Tree Hunting on Marsden Moor

Millstone Edge Close Moss Marsden Moor hike

I stumbled across a tree stump a couple of weeks ago, which was remarkable, as the higher parts of the Marsden Moor estate are now a treeless landscape. That wasn’t the case 6000 or 7000 years ago. I know that because peat is everywhere; testament to the fibrous disintegration of tree trunk and branch, leaf and root as well as grasses and moss.

I’ve seen bits of wood sticking out of some of the peat channels and cloughs during my wanderings over various parts of Marsden Moor. Some of it so well persevered through lack of oxygen, buried feet below the surface, that you can tell it’s birch by the still-visible white bark. Those branches or roots are occasionally exposed through the action of water and peat bog creep.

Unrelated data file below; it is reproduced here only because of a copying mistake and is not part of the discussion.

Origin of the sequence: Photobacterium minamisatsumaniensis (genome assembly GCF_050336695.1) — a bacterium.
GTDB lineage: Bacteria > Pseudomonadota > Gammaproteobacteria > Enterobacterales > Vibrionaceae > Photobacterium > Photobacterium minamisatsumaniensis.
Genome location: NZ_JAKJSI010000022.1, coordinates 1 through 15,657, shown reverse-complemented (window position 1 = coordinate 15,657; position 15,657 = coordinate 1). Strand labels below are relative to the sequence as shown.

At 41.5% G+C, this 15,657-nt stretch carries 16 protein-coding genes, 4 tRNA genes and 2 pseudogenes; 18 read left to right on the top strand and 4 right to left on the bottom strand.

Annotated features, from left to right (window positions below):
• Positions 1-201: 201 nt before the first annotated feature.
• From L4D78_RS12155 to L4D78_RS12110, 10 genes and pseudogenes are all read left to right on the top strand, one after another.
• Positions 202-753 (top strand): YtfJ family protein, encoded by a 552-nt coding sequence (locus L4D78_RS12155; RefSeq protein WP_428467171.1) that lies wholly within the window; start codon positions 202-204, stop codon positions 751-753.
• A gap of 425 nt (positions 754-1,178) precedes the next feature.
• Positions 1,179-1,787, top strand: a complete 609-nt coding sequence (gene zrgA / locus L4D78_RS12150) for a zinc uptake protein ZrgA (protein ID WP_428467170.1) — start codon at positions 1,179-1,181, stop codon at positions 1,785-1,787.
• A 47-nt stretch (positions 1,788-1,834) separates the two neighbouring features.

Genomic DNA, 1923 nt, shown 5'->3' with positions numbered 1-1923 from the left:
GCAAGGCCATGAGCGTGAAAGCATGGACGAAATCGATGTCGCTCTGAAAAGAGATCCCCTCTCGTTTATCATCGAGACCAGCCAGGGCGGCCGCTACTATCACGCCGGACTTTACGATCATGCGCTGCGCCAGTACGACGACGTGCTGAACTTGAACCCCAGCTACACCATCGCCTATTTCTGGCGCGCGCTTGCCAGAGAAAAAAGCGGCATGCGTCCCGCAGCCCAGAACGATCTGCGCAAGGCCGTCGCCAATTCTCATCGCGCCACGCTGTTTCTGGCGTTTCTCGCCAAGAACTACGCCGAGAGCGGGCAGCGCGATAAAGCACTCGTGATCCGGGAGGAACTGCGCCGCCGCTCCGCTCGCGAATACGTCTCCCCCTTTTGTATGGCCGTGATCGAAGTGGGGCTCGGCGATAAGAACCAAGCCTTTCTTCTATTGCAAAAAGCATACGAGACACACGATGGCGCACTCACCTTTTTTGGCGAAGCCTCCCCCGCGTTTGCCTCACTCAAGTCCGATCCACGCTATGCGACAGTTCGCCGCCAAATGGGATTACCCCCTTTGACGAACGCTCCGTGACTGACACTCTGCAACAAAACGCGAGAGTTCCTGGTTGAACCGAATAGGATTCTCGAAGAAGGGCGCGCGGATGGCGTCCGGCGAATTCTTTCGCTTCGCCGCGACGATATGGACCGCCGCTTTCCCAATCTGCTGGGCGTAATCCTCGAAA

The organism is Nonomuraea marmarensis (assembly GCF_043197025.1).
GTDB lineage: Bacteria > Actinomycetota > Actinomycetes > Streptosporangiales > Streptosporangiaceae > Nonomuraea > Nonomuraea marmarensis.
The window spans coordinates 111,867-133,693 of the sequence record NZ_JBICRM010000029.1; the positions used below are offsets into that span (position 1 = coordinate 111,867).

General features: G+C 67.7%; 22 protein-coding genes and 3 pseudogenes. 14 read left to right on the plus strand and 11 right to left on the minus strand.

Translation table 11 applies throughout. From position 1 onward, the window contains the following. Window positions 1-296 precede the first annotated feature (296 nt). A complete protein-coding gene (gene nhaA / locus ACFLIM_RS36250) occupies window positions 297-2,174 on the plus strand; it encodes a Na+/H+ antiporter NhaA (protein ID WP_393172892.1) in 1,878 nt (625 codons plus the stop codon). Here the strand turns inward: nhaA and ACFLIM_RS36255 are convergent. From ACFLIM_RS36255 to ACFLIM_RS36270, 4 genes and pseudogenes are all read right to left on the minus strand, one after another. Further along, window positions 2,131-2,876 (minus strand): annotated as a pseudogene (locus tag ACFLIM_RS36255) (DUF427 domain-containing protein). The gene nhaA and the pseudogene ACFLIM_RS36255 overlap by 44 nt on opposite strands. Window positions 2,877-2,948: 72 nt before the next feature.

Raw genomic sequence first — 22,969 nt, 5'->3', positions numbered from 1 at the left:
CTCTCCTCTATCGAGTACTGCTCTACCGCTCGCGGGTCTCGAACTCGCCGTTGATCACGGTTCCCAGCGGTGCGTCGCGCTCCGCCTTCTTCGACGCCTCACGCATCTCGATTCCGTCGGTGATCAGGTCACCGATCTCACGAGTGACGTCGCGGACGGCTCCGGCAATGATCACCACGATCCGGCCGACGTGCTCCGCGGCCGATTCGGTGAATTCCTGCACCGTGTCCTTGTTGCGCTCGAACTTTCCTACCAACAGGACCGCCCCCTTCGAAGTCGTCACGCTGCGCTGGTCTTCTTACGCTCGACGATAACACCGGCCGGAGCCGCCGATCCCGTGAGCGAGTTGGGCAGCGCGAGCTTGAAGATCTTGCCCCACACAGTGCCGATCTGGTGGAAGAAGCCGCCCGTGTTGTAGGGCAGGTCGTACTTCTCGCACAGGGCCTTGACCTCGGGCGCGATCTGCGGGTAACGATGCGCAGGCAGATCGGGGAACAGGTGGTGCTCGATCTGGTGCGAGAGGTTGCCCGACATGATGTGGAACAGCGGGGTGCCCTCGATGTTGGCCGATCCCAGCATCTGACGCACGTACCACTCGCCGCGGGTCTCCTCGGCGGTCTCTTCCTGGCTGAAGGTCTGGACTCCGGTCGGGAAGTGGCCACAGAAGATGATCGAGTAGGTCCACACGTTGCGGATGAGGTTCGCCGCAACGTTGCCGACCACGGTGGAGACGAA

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Ram tracking on March Hill

March Hill Marsden Moors hike Hiking Yorkshire Walking rambling

I’ve been reading up (* see some sources at the bottom of the post) on the mesolithic hunter gatherers who spent some of their time on March Hill on Marsden Moor and this weekend seemed a good time to walk back up there for a mooch about.

I wasn’t planning on doing any digging, from what I gather there was enough well-intentioned disturbance in the 20s and 30s, so much so that it made for a trickier research challenge for latter day archaeologists.  Best leave that to the professionals. I’m fascinated though by this hill that I can see from the front of our house, away in the distance . But not in a Close Encounters Of The Third Kind way, I haven’t started sculpting it in mashed potato or anything.

When you stand on March Hill and look around at what is now pretty much a 360º vista of moorland it’s compelling to imagine the valleys and ‘moors’ covered in a forest some 7000-5000 years ago, sheltering aurochs (wild cattle), boar, deer etc before it all transitioned to peat.

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